Load remaining images The incredibly talented Icelandic group Sigur Rós rattled Detroit’s beautiful Fox Theatre this past Saturday, October 1st, playing a sold out show to an excited crowd. The band’s previous performance in the city was back in 2013, so many Michigan fans highly anticipated this show.That 2013 show featured the previous year’s Valtari release, and the then-upcoming Kveikur release. Unlike their previous visit, which included an orchestra full of violinists and choral singers among others, the group had a much more intimate show this time around, with no musicians accompanying them on stage. This is also Sigur Rós’ first tour as a trio, as Kjartan Sveinsson, the keyboardist for the band for well over a decade, left the band after their last tour.Despite these changes, the trio performed just as flawlessly, resoundingly and incredibly as in years past, and the audience’s constant captivation proved just that. In all of my years of attending various concerts and festivals, I don’t believe I have ever witnessed an audience so engulfed in the performance as this past Saturday’s. Barely any phones could be seen pulled out, as most attendees were simply too taken aback by all of the beauty to remember that the outside world even existed.The evening consisted of two sets of performances, with a 20 minute intermission in between. No opener was scheduled, and Sigur Rós went on at 8:30pm sharp as planned. Each set consisted of a blend of new songs, off of their upcoming album whose name is still a mystery, and various adorned classics from their two-decade discography. “Saeglopur” off of Takk was a favorite, as Jónsi’s piercing falsetto silenced the venue while a bow graced along the strings of his electric guitar, creating hauntingly beautiful tones.Equally mesmerizing to the evening’s music were the light and stage setup that accompanied it. LED lights and a massive backdrop created scenes of natural beauty, far off galaxies, thunderstorms and vibrant colors which splashed the high ceilings of the historic theatre, and with it, perfectly choreographed explosions of stage lights during each dramatic strike of Orri Páll Dýrason’s drums. In the group’s second set, the trio played the first two songs behind a semitransparent visual screen, while deep, darker lights set the tone, as their instruments resonated around the entire venue.The performance had a faultless balance of calm, devastating beauty created by the band’s many serene pieces, and the dramatic, vibrant contradictory pieces that shook each member of the audience back awake from a tranquil daze. The segue from one song to another was unforgettably fluent as well, leaving no time for much clapping until the very end, at which point the audience wasted no time in jumping up for a standing ovation following the band’s last song, “Popplagið”.Don’t miss Sigur Rós in a town near you! Check out their full US tour schedule below.Sigur Rós Tour DatesOctober 3 – Toronto, ON @ Massey HallOctober 5 – New York, NY @ Radio City Music HallOctober 6 – Brooklyn, NY @ Kings TheatreOctober 8 – Philadelphia, PA @ Academy of MusicOctober 10 – Asheville, NC @ Thomas Wolfe AuditoriumOctober 12 – Kansas City, MO @ Midland TheatreOctober 14 – Phoenix, AZ @ Orpheum Theatre-Words and photos courtesy of Katie Laskowska. See the full gallery below!
By Stephanie SchupskaUniversity ofGeorgiaSince her unusual start in a Petri dish, KC has matured into a very normal cow. And on the last day of 2005, she routinely gave birth to Moonshine, her second calf.“KC has done just like every other cow out there and produced a calf within 12 to 13 months of her last calf,” said Steve Stice, the University of Georgia scientist who directed the team of scientists who cloned KC. “Moonshine and Sunshine (KC’s firstborn) were both normal pregnancies and were delivered without assistance, which is important to commercial cow-calf operations that will be using cloning to improve the quality, diseases resistance and productivity of their herds.”KC is different from other cloned cows because she is the first to be cloned from kidney cells taken from a frozen side of beef. The others have been formed from living animals, Stice said.“Right now there are probably a lot of cloned cows out there having calves,” he said, “which is a good thing because it proves cloned cows do have normal offspring.”The public is still wary of cloned cows. Around the time Moonshine’s sister, Sunshine, was born in December 2004, polls indicated that nearly 60 percent of U.S. consumers opposed cloning animals, including livestock.Stice hopes that will eventually change.“The Food and Drug Administration has still not given their approval on cloned animals entering the food chain,” he said. “They have the data they need to give the clearance but other issues may be slowing this down. Once the FDA acts, I think it will mark the beginning of wider acceptance of cloned animals.”Stice is a Georgia Research Alliance eminent scholar and one of the world’s top cloning experts. He conducted the cloning research with the biotechnology firm ProLinia Inc., which was later bought by ViaGen Inc.Since cattle were first domesticated, farmers have been trying to improve their herds through selective breeding. Cloning can speed up the process by allowing scientists to make exact copies of the desired animals and their traits.According to UGA agricultural specialist Joseph Durham, Moonshine came into the world weighing 70 pounds. And although KC did all the work, various animal and dairy science faculty members got to name the new calf. “We did a survey of the animal and dairy science department,” Stice said, “and Moonshine came up on several suggestions.” They decided to move away from the disco theme that started when Sunshine was named after the rhythm and blues group, KC and the Sunshine Band. But Stice recalls that Boogie Shoes, a hit song from the band, was one of the names suggested.(Stephanie Schupska is a news editor with the University ofGeorgia College of Agricultural and Environmental Sciences.)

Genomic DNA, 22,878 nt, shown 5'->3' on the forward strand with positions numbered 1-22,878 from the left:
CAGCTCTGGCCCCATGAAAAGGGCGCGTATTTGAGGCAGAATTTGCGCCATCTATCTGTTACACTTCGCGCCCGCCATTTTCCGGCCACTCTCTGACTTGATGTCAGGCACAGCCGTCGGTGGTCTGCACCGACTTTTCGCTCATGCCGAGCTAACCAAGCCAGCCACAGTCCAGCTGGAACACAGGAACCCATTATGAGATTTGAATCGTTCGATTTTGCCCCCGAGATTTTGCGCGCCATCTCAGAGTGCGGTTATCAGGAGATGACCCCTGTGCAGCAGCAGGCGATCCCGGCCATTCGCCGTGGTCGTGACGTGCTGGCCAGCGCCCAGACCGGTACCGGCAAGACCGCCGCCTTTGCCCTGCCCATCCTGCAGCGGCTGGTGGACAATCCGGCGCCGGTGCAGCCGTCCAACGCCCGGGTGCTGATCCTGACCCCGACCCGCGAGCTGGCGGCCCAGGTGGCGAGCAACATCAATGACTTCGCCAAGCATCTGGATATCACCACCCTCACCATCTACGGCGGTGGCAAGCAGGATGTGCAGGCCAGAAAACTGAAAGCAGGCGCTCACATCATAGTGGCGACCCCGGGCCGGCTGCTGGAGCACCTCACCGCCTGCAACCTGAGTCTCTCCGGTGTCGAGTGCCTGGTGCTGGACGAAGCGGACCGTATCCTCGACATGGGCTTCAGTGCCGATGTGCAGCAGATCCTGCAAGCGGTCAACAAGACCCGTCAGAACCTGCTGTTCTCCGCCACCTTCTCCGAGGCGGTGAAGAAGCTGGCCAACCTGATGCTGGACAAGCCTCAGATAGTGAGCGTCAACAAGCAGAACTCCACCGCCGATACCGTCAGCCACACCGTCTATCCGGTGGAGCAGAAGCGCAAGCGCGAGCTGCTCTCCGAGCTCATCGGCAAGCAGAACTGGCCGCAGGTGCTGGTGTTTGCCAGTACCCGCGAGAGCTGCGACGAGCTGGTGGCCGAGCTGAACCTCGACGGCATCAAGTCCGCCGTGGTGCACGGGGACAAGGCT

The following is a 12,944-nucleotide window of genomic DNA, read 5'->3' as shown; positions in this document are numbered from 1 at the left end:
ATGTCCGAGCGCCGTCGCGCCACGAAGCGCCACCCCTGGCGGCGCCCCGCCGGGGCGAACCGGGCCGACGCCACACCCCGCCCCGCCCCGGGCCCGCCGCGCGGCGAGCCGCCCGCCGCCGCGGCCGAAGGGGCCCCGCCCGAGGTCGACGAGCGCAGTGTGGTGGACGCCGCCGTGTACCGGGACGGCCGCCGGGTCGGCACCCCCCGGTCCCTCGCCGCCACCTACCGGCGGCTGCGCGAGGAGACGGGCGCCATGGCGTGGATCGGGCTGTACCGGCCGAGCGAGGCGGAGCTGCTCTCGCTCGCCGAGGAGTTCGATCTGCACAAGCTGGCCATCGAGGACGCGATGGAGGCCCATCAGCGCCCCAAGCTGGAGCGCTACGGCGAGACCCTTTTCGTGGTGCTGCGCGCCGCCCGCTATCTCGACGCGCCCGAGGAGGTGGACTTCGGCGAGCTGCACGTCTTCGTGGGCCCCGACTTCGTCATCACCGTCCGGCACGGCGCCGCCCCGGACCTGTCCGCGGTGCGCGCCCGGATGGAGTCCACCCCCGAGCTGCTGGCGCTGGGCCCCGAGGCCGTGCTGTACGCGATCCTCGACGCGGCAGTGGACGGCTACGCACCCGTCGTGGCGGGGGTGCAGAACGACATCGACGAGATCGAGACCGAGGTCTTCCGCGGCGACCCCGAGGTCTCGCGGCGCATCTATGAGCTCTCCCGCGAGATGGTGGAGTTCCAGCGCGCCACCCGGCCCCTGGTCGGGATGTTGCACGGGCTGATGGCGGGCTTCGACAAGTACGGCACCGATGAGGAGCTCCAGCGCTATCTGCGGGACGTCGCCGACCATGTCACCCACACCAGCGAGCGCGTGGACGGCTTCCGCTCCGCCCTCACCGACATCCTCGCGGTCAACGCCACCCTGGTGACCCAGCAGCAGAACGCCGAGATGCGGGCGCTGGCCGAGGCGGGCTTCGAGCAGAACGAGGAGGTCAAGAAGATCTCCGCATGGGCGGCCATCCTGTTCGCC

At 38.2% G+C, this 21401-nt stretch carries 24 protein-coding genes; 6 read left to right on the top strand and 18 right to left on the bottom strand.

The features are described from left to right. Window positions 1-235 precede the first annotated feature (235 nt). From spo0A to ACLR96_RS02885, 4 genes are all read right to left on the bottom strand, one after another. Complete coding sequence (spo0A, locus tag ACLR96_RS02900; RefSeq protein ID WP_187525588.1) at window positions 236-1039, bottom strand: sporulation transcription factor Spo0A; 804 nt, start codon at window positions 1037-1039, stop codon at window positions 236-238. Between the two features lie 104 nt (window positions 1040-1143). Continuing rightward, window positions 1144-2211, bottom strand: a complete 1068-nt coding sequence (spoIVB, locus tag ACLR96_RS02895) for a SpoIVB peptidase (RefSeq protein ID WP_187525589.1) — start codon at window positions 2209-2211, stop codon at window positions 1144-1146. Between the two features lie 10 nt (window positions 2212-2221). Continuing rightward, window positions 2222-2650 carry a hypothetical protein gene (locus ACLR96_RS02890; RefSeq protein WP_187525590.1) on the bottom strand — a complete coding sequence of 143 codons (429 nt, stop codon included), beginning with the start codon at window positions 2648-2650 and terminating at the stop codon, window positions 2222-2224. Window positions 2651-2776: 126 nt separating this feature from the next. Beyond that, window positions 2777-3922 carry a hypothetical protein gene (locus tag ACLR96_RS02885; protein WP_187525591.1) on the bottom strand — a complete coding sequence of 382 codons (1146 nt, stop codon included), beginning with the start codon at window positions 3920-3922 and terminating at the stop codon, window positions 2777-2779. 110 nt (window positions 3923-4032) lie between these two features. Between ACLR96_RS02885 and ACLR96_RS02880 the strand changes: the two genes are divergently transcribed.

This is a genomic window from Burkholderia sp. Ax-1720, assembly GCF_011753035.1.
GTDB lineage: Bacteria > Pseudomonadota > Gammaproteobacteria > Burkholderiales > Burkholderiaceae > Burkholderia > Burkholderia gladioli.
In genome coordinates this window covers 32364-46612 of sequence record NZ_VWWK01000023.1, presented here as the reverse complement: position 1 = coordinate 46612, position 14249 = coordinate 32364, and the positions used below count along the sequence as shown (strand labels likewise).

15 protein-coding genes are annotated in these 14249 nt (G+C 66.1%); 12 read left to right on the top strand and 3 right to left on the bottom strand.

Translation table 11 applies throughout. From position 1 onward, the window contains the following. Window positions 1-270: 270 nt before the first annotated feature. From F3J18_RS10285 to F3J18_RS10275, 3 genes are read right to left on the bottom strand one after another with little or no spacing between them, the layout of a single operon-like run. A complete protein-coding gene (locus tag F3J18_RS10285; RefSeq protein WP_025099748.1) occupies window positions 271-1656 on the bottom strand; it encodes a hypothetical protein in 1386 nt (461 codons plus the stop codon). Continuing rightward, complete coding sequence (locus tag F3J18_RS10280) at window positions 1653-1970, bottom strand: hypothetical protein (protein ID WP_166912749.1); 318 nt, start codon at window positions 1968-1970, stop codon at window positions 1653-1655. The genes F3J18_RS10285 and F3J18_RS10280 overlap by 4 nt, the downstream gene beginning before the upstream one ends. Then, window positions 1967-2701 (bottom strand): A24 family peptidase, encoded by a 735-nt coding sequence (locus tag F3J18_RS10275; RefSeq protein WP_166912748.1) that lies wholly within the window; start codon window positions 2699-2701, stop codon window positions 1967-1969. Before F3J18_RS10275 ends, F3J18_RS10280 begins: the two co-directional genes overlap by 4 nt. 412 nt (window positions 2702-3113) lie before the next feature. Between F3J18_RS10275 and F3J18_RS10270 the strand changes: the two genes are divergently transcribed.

It was close most of the way, but the Hornets, with one goal in each half, beat the Warriors 2-0, overcoming Dan Scaheber’s seven saves by having Corey Gallagher and Nino Pagano each finding the net.The C-NS girls will make up that trip to Baldwinsville on Oct. 18. In the meantime, it would travel to state Class B no. 6-ranked Marcellus last Thursday night, where it could not break through in a 2-0 defeat to the Mustangs.C-NS had all kinds of chances throughout the cold, wet evening, but the Marcellus defense turned them all back as Mustangs goalie Ellie Shaw stopped all 10 Northstars shots she faced.Marcellus took the lead less than seven minutes into the gam. Katie, MacLachlan’s corner kick was passed to Hannah Durand, whose great pass set up LaMarre for a go-ahead goal.Then Sara Mielnicki, with a superb spin move, flashed open and put in the second goal later in the half. To its credit, the Northstars did blank the Mustangs the rest of the way as Avery Byrnes finished with eight saves.Back on Wednesday night, the Liverpool girls soccer team ventured to West Genesee, and it was close for a while – but a big second half left the Warriors on the wrong side of a 6-1 decision.During the first half, Liverpool did enough to keep the game 1-0, and Caroline Stevens got a late goal – but that happened as WG was burning the Warriors for five tallies, with Marlee Pontello (two goals) and Emma Nelson (one goal, one assist) leading them.Back in action on Saturday afternoon, Liverpool took a 3-0 defeat to Rome Free Academy, who got away in the second half as Jamie Fleck led them with one goal and one assist. Tags: C-NSliverpoolsoccer Having lost to Henninger 1-0 on Sept. 12, the Northstars would have to work all 80 minutes to turn back the Black Knights’ challenge as, once again Jawadshah Kasimi led C-NS by earning one goal and one assist.Goals also went to Anthony Cimino and Tyler Murray, with Joe Barraco and Cole Rockwell earning assists. Henninger lost despite goals by Whoo Pla and Excellent Bienvenu.Liverpool’s boys would be home Thursday to face a Fayetteville-Manlius side that saw its showdown with Baldwinsville cut short in the second half with the score 2-2 due to that same weather that kept the Warriors from facing West Genesee. For the first time all season, the vagaries of Central New York fall weather affected the schedules of soccer teams from both Cicero-North Syracuse and Liverpool.Both the girls soccer game between the Northstars and state Class AA no. 11-ranked Baldwinsville, along with the boys soccer game involving the Warriors and West Genesee, got postponed by rain and lightning.The C-NS boys also had its game with Nottingham postponed, but returned to action two nights later against Henninger and worked its way to a 3-2 victory over the Black Knights. Share this:FacebookTwitterLinkedInRedditComment on this Story